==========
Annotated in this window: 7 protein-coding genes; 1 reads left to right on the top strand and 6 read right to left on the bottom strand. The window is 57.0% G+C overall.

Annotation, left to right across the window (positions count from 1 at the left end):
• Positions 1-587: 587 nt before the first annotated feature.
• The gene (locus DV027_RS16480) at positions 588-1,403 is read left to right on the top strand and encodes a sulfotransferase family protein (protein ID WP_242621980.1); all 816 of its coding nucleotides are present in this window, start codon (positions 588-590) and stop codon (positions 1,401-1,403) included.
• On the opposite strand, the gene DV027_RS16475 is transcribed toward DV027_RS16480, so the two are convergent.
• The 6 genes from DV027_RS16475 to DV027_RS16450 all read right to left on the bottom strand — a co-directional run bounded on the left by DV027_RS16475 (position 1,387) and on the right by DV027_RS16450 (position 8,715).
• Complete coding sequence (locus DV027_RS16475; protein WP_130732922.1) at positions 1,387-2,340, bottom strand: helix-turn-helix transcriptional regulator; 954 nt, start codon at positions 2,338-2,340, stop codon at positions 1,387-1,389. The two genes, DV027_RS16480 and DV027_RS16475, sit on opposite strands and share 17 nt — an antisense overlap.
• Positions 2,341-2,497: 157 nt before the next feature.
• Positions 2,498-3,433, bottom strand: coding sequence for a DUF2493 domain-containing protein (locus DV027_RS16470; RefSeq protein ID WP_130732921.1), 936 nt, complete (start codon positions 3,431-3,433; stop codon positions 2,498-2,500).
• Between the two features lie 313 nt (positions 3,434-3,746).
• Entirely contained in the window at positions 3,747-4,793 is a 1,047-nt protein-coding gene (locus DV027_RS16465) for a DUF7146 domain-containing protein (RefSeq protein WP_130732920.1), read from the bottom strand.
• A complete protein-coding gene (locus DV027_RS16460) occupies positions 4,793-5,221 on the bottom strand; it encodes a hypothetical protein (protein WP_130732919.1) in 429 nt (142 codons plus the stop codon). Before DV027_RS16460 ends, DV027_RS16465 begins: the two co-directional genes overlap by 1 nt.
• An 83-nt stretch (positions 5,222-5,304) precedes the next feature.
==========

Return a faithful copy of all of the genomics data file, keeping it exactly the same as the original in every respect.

Annotated in this window: 7 protein-coding genes; 1 reads left to right on the top strand and 6 read right to left on the bottom strand. The window is 57.0% G+C overall.

Annotation, left to right across the window (positions count from 1 at the left end):
• Positions 1-587: 587 nt before the first annotated feature.
• The gene (locus DV027_RS16480) at positions 588-1,403 is read left to right on the top strand and encodes a sulfotransferase family protein (protein ID WP_242621980.1); all 816 of its coding nucleotides are present in this window, start codon (positions 588-590) and stop codon (positions 1,401-1,403) included.
• On the opposite strand, the gene DV027_RS16475 is transcribed toward DV027_RS16480, so the two are convergent.
• The 6 genes from DV027_RS16475 to DV027_RS16450 all read right to left on the bottom strand — a co-directional run bounded on the left by DV027_RS16475 (position 1,387) and on the right by DV027_RS16450 (position 8,715).
• Complete coding sequence (locus DV027_RS16475; protein WP_130732922.1) at positions 1,387-2,340, bottom strand: helix-turn-helix transcriptional regulator; 954 nt, start codon at positions 2,338-2,340, stop codon at positions 1,387-1,389. The two genes, DV027_RS16480 and DV027_RS16475, sit on opposite strands and share 17 nt — an antisense overlap.
• Positions 2,341-2,497: 157 nt before the next feature.
• Positions 2,498-3,433, bottom strand: coding sequence for a DUF2493 domain-containing protein (locus DV027_RS16470; RefSeq protein ID WP_130732921.1), 936 nt, complete (start codon positions 3,431-3,433; stop codon positions 2,498-2,500).
• Between the two features lie 313 nt (positions 3,434-3,746).
• Entirely contained in the window at positions 3,747-4,793 is a 1,047-nt protein-coding gene (locus DV027_RS16465) for a DUF7146 domain-containing protein (RefSeq protein WP_130732920.1), read from the bottom strand.
• A complete protein-coding gene (locus DV027_RS16460) occupies positions 4,793-5,221 on the bottom strand; it encodes a hypothetical protein (protein WP_130732919.1) in 429 nt (142 codons plus the stop codon). Before DV027_RS16460 ends, DV027_RS16465 begins: the two co-directional genes overlap by 1 nt.
• An 83-nt stretch (positions 5,222-5,304) precedes the next feature.